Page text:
What else? If, like me, you are an active iStock contributor the past month has been very frustrating. During the current changes, stats about downloads and royalties have not been available. To a degree contributors have been ‘flying blind’ in January 2017. That all ends in February 2017 when details will be available in ESP. Here’s hoping it is a smooth transition and a success.

Thanks for reading iStock new beginnings week. I hope it goes smoothly for you and that the new world is an improvement for both contributors and buyers.

Great Reads – Michael Jay Fotograf Berlin

When I started Beyond Here in 2014, I developed a series of posts called Great Reads. The idea was to put together a series of posts which would provide recommended reading for photographers. This initially focused on books, and particularly books about the business side of photography. In this post Great Reads – Backyard Silver I expanded the scope of Great Reads to include online resources. Backyard Silver is an excellent blog detailing the experiences of US stock photographer Steve Heap. Today’s post Great Reads – Michael Jay Fotograf Berlin looks at another excellent online resource.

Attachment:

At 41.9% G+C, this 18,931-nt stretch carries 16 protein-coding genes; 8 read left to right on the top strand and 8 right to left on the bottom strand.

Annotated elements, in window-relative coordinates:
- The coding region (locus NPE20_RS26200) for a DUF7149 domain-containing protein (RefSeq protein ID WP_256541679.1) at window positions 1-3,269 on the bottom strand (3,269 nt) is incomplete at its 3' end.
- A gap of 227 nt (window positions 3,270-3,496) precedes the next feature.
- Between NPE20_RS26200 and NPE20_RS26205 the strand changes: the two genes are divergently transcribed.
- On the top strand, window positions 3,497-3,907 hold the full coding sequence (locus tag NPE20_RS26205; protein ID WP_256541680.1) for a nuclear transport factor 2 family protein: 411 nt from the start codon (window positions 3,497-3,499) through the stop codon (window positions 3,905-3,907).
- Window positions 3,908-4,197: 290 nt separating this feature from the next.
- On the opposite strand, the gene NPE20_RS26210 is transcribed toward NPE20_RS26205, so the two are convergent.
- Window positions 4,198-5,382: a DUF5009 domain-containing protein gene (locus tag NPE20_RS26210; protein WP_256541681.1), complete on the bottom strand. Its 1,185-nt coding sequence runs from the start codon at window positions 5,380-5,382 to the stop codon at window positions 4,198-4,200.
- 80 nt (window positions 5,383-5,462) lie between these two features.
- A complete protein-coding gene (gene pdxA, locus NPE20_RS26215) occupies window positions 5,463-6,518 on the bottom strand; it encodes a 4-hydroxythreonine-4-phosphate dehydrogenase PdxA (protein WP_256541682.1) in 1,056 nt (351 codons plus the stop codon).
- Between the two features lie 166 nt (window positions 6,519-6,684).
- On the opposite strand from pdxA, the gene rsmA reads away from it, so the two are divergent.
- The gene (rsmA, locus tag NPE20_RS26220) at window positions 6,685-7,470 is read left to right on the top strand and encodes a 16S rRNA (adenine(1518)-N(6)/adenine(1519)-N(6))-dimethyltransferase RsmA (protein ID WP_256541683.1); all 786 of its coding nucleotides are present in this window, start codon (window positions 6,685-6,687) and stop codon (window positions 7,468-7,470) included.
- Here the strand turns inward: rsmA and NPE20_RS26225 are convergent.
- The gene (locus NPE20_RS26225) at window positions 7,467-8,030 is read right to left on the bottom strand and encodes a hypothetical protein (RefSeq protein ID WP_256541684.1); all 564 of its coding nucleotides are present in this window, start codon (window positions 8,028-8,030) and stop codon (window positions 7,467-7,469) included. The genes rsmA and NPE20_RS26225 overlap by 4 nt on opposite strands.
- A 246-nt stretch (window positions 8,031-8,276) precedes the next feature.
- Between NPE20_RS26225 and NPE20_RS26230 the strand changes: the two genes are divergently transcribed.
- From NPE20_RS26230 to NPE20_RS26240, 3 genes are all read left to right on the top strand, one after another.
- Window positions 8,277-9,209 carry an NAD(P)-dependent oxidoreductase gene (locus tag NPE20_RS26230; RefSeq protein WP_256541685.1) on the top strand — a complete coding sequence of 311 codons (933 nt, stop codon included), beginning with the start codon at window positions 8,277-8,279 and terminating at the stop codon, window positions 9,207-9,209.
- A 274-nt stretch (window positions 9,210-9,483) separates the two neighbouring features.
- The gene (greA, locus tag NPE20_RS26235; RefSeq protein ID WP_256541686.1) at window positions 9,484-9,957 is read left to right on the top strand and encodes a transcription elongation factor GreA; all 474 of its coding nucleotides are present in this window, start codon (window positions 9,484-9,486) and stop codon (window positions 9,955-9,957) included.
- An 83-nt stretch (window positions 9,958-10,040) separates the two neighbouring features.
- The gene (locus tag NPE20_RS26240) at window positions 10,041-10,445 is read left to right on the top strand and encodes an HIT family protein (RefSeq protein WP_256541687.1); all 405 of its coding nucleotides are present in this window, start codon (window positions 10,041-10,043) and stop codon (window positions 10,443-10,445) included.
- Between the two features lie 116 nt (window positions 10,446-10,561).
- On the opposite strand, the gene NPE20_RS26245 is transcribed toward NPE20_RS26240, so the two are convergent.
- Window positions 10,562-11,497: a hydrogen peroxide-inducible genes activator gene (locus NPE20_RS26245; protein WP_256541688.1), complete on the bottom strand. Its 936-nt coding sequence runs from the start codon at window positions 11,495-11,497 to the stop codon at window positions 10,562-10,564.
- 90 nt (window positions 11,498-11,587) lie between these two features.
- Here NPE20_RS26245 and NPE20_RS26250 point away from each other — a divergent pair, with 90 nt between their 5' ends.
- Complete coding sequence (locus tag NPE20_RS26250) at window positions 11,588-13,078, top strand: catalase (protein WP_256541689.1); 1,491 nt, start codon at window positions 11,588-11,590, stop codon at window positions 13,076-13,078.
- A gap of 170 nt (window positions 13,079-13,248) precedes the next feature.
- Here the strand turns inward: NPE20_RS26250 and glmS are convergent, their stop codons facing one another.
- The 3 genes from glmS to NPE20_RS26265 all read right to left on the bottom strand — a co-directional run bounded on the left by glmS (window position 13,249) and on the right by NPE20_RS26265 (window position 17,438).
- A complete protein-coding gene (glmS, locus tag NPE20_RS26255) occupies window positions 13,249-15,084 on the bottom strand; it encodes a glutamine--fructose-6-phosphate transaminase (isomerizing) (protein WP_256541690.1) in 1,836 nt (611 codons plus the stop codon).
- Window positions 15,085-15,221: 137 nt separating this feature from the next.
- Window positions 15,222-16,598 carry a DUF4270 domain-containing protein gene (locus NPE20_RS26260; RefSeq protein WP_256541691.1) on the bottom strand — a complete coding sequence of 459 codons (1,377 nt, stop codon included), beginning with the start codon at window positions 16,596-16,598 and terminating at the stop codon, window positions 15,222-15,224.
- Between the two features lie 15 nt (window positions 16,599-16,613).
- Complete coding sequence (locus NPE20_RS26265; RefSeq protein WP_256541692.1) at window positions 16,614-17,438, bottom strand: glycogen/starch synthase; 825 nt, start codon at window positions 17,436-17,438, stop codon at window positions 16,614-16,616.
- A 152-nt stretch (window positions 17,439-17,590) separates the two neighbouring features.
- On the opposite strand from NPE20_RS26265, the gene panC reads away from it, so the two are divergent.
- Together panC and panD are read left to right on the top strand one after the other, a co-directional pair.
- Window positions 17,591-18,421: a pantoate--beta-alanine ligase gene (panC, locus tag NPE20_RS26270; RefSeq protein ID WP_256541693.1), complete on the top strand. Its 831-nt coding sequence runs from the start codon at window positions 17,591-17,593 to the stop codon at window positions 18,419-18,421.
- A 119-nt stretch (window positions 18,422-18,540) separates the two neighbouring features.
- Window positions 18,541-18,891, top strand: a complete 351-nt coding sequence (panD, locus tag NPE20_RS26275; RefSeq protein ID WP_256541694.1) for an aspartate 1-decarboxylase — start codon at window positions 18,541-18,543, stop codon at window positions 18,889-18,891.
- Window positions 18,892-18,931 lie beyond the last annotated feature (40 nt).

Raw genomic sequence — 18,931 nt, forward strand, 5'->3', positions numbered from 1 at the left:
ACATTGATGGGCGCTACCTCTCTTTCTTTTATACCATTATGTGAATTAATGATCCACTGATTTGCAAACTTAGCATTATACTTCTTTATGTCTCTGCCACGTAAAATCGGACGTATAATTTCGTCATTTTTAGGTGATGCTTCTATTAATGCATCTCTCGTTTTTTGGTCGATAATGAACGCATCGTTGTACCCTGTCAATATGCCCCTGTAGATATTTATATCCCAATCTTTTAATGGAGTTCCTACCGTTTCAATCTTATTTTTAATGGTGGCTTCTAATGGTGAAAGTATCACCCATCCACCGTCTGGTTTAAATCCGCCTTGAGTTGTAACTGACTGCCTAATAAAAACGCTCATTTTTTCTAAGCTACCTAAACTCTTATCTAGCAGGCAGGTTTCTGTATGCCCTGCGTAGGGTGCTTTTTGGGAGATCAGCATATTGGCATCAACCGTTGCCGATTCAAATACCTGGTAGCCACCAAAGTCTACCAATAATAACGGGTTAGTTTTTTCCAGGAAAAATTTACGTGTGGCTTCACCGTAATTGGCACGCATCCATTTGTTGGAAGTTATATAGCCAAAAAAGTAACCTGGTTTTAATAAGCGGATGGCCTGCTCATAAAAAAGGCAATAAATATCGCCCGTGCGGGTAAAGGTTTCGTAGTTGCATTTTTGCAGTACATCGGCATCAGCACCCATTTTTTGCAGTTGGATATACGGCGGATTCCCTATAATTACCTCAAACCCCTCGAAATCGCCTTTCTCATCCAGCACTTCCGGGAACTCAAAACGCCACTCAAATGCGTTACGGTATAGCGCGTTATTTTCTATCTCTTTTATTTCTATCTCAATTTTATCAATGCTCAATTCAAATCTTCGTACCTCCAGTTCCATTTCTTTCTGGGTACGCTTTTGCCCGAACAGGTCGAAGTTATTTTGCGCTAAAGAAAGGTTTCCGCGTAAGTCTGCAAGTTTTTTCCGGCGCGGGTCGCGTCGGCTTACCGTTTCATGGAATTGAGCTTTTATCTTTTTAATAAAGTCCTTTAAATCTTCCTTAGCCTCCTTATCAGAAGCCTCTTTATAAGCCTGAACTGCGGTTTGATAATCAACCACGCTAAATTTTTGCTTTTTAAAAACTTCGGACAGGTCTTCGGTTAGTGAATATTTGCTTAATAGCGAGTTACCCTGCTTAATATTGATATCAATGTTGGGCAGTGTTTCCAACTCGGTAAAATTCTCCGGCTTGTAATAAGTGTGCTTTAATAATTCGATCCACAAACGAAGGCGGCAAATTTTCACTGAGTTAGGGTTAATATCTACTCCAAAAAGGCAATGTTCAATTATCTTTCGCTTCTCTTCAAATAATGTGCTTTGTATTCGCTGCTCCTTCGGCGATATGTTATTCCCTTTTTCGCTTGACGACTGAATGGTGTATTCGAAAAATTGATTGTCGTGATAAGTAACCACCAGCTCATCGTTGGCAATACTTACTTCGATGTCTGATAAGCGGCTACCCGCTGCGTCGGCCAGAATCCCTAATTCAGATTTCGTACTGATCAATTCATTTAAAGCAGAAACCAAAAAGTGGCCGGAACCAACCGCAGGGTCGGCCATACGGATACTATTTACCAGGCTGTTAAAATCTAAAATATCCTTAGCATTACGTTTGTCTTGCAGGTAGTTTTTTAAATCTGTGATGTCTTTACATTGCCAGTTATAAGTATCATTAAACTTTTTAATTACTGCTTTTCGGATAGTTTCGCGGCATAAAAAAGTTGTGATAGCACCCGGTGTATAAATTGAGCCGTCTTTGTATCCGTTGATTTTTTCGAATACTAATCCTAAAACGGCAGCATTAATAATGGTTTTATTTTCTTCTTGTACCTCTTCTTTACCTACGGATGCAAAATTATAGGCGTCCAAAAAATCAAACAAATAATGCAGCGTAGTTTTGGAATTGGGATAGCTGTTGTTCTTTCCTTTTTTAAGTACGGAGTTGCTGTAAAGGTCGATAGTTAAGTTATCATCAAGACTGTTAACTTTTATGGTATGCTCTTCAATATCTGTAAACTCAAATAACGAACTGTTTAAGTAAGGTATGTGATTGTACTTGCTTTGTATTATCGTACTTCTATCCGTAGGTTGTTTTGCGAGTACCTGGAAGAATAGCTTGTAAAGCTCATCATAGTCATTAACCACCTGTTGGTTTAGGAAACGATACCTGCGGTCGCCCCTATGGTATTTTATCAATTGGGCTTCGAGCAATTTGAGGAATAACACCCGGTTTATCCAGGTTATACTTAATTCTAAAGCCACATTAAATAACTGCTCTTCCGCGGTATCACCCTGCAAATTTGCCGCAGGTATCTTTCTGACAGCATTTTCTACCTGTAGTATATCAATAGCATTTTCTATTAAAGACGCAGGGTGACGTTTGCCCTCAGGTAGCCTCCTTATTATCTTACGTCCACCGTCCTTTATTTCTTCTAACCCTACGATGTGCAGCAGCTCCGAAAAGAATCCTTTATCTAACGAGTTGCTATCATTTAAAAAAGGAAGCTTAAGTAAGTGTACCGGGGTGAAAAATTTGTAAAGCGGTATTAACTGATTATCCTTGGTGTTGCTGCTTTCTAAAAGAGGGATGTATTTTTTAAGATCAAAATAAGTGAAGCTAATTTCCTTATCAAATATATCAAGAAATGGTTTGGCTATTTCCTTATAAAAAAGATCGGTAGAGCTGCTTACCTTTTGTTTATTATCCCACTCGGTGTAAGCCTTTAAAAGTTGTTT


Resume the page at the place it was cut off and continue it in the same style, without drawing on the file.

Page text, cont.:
BooksI should start by saying that I’ve never met Michael, and possibly never will given that we live on opposite sides of the world. That said, you can read about Michael and his background on the ‘about’ section in his blog.

He has a very interesting history – both as a photographer and as a person with a technology background. He chose to be an exclusive contributor with iStockphoto for 6 years, and also worked for iStockphoto and Getty Images promoting their business in Europe. More recently Michael has chosen to drop his exclusivity with iStockphoto and become an independent contributor.